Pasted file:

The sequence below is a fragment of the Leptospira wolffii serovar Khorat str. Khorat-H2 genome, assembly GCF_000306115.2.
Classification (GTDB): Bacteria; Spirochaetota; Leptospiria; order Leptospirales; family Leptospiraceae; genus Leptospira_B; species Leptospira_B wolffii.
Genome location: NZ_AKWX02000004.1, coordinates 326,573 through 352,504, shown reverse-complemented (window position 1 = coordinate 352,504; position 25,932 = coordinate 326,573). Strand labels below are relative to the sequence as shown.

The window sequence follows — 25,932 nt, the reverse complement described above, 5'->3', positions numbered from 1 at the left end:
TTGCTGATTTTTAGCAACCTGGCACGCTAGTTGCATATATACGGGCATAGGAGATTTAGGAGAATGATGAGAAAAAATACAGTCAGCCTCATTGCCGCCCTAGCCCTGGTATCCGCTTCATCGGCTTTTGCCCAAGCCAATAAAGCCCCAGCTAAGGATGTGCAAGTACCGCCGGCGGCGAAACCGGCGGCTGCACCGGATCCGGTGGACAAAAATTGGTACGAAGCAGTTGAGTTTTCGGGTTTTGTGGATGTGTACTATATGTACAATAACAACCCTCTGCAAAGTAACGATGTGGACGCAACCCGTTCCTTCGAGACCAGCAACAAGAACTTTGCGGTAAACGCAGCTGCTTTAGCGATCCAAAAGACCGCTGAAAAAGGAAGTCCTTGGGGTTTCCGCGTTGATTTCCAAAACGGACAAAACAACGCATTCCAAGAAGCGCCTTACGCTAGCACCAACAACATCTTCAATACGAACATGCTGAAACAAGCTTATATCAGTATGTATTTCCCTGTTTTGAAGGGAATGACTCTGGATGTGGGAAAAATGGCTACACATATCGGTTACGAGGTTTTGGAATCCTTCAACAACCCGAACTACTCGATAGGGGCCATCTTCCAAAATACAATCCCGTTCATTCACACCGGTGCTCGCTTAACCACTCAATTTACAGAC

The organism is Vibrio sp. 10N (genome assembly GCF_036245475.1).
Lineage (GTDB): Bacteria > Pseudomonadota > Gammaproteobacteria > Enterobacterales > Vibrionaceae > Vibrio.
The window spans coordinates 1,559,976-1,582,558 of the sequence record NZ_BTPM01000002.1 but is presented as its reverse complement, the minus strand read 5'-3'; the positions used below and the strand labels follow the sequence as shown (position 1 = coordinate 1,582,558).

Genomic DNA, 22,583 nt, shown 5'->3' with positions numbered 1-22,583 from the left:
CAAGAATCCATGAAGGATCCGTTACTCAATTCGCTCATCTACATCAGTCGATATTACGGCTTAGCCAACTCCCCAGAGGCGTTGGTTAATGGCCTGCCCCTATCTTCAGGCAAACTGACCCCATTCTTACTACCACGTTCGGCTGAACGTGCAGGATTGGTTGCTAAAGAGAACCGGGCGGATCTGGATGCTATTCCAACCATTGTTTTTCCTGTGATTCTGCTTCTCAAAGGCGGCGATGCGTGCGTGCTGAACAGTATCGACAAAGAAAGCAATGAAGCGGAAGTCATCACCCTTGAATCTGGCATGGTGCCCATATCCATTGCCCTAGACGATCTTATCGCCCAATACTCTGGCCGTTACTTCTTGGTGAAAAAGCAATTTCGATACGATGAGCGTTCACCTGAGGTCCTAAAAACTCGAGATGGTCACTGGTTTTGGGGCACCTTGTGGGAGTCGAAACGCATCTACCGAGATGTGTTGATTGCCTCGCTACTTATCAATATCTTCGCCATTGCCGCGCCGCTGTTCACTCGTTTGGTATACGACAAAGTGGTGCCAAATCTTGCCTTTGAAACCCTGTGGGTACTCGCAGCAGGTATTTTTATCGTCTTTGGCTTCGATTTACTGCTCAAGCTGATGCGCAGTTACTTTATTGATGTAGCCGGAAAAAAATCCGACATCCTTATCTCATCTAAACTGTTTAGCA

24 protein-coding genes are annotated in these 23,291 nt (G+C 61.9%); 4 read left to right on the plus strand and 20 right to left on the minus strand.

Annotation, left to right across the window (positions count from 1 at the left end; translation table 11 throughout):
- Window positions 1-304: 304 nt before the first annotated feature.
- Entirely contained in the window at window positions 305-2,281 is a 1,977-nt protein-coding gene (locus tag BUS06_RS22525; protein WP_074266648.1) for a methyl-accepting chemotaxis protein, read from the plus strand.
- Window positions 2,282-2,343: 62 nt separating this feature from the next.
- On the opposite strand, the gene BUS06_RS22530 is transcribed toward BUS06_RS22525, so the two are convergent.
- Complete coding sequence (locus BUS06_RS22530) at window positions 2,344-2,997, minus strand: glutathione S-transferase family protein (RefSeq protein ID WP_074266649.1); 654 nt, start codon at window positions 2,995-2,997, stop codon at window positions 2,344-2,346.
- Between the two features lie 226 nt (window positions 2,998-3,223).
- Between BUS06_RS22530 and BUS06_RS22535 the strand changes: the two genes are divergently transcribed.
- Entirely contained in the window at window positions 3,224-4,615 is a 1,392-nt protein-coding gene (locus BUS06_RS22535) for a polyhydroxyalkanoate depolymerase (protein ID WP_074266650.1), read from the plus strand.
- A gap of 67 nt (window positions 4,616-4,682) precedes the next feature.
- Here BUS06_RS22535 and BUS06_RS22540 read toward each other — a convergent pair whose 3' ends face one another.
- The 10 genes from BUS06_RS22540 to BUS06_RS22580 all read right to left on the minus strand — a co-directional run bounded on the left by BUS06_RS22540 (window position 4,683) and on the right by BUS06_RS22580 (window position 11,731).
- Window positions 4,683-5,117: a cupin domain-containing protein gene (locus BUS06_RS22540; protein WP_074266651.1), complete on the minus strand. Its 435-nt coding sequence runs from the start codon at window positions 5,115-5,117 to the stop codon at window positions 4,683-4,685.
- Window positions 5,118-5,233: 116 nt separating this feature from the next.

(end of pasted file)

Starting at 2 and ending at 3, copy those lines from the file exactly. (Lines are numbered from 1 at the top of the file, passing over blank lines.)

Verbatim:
Classification (GTDB): Bacteria; Spirochaetota; Leptospiria; order Leptospirales; family Leptospiraceae; genus Leptospira_B; species Leptospira_B wolffii.
Genome location: NZ_AKWX02000004.1, coordinates 326,573 through 352,504, shown reverse-complemented (window position 1 = coordinate 352,504; position 25,932 = coordinate 326,573). Strand labels below are relative to the sequence as shown.